This is one of those cliché wakeup calls where the person (me) makes lifestyle changes. The diet changes—eliminating dairy, severely limiting beef, going organic—didn’t interfere with my writing—just my pocketbook.

One might think the treadmill desk would be the easy answer, yet it turns out that unlike Russell, I can’t write creatively while walking the treadmill. It’s too distracting, and I don’t do distraction when I write, which is why when I’m working I need to be alone, with no music. How people can write a book while watching television, I have no idea.

This didn’t mean I abandoned the treadmill—after all I do want to live. It meant instead of walking at a slower pace for several hours while writing at the treadmill desk, I would walk at a faster speed for 60 minutes a day—every day.

I’m doing it, but I’ve found the only way I manage to stick to my regiment is to walk in the morning. This interferes with my former writing schedule.

I am learning to adapt to this new routine. I admit, it hasn’t been easy—and I’m not moving as fast on Haunting Danielle, Book 3 as I want, but I’ll get there. I’ll have to, because I’ve been reminded how important it is for all of us to take time each day to take care of ourselves. This means eating healthy food and getting sufficient exercise.

(Photo: My treadmill desk in the office. When using it I can surf on the computer, just  no real writing.)

Today has been good!

dogbedThis morning I finally got the call from my doctor that I’ve been waiting for—to find out if I will need chemo. The test results are in! The verdict: no chemo!

Since getting the breast cancer diagnoses I’ve spent a lot of time online researching cancer. I’ve made radical changes in my diet—switching to organic food, eating more salmon and halibut (which I love), reducing my beef consumption by 90%, practically eliminating dairy, and ramping up my power food consumption. I’m now walking 60 minutes a day on the treadmill and since my surgery in December, have lost 30 pounds and dropped two sizes.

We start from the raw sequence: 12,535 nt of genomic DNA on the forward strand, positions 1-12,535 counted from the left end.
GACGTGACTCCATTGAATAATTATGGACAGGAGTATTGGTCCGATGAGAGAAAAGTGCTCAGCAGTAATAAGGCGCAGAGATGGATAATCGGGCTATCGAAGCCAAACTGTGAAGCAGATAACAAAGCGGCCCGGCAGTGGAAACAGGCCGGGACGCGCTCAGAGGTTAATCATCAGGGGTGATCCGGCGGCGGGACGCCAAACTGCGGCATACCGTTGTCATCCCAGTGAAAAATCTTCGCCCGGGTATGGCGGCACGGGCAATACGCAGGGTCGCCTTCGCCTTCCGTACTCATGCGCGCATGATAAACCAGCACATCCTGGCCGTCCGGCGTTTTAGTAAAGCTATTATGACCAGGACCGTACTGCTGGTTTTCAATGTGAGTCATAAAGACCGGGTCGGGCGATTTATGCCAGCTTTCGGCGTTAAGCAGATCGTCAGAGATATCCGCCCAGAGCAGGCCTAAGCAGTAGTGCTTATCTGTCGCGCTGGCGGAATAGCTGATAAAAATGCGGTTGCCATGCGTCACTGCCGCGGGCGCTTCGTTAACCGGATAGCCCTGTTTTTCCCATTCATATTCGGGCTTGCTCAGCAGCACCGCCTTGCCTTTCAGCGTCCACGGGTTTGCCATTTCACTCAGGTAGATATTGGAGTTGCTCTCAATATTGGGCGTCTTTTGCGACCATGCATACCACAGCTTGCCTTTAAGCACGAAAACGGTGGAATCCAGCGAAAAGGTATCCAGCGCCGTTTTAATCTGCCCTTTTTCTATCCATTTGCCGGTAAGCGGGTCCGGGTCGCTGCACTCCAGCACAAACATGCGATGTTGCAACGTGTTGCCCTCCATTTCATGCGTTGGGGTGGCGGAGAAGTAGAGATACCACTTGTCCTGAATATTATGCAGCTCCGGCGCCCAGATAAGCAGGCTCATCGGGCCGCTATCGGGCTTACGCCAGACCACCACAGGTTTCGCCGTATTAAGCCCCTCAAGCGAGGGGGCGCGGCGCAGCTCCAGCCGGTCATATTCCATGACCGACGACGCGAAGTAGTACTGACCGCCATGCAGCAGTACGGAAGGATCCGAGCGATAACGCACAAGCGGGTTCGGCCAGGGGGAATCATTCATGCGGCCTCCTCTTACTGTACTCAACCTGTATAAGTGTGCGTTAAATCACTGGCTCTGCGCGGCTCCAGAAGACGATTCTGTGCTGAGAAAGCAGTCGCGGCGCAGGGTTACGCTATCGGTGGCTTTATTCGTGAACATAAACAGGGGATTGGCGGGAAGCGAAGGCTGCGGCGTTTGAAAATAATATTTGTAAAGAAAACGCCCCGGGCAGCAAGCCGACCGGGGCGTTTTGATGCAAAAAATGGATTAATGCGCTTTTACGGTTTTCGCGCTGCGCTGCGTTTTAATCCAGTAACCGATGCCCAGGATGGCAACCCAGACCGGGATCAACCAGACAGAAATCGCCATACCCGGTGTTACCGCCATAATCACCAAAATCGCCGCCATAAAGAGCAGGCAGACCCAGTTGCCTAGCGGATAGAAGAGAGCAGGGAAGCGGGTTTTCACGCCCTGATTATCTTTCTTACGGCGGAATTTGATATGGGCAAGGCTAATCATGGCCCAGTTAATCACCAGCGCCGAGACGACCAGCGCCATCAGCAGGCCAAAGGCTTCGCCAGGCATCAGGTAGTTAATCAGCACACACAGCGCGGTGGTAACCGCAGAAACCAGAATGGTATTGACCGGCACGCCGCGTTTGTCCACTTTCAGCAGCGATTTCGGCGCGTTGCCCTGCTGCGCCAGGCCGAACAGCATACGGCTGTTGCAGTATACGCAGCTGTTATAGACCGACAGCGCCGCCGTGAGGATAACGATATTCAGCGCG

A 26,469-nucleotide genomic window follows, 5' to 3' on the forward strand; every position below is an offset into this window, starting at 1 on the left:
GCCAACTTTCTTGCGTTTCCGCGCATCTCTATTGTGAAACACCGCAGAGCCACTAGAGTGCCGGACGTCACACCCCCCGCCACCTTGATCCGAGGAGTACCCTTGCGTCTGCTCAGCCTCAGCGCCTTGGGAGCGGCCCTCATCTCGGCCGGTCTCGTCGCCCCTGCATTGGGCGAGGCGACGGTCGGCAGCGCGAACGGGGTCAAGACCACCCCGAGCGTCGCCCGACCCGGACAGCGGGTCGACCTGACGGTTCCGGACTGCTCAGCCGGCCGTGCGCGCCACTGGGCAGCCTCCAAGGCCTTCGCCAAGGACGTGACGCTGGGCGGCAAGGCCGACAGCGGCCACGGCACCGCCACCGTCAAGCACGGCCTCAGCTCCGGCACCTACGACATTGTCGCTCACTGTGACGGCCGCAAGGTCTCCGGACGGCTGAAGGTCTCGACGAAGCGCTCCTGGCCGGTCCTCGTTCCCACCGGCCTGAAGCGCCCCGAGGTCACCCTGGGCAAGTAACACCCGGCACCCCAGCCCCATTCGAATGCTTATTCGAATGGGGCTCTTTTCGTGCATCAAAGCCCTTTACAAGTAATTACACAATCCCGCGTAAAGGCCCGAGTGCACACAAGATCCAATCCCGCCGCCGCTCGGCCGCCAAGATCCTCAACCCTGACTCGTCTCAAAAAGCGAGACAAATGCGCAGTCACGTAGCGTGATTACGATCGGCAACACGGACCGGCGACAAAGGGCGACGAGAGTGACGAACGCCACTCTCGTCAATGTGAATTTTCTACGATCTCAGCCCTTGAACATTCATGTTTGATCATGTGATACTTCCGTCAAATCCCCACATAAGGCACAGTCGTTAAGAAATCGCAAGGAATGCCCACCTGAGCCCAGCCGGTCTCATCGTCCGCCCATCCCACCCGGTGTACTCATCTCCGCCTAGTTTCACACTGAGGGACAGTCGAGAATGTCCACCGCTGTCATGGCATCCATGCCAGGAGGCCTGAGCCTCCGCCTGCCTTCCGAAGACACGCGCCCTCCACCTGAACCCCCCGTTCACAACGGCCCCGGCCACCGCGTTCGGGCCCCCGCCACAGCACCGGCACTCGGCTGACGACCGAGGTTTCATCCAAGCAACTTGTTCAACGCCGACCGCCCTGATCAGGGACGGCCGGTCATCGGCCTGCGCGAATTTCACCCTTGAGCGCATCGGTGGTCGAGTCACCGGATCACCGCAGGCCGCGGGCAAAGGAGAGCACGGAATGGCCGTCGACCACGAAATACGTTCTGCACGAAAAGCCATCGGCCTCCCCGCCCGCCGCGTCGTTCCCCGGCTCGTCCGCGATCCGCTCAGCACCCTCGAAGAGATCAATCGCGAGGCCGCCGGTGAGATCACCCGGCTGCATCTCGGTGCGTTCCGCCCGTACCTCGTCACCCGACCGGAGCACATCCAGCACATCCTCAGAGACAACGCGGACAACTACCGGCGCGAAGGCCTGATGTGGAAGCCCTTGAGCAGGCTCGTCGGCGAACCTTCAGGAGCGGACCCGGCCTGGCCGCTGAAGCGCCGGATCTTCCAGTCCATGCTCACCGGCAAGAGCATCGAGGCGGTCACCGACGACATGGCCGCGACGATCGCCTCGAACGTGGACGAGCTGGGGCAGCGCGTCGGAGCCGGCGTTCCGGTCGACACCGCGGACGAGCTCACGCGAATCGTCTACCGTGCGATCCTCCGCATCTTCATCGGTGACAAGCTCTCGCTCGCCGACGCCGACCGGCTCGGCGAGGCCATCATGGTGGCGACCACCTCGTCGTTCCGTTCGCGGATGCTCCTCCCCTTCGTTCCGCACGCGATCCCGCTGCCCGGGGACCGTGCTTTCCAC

I’ve also read a lot of alternate cancer cure sites which sometimes promotes the notion that doctors are the enemy. After all, cancer is a big industry and someone is raking in mega bucks. But does that really mean all doctors are just looking out for themselves—financially?

People are people. It doesn’t matter what they do for a living, be it a lawyer, doctor, cop or fireman; there will be good ones and bad ones. I prefer to think that the good ones out number the bad. I am sure there are doctors out there who push unnecessary medical procedures to line their pockets, yet I don’t believe that is the norm.

My chemo doctor (I call him that)—told me his job was to treat my cancer, not to give me chemo. He seemed genuinely relieved that the test indicated chemo would not be necessary. I feel blessed to have a supported family, friends, and doctors I trust.

I’ll confess this has been a bit of a roller coaster ride, not knowing for sure what’s around the corner. Of course, we never really know what’s around the corner and our lives can change in a single moment.

On Monday I see the radiation doctor, to schedule treatments. Hopefully I’ll be done by early April, in time to schedule a couple trips to see our kids in Oregon and Northern California.

Other good news today, our nephew’s wife gave birth to a beautiful baby boy. This is a new grandson for my sis. Grandkids are the best! And great-nephews are pretty great too!

In the meantime, back to writing Haunting Danielle, Book 3. I can finally focus. Well, at least after I finish doing my happy dance.

(Photo: My new writing space in the guest house, Doris Cottage, where I’m working on Haunting Danielle, Book 3.  That’s Lady girl on the new doggy bed we bought for the guest house.  She likes to keep me company.)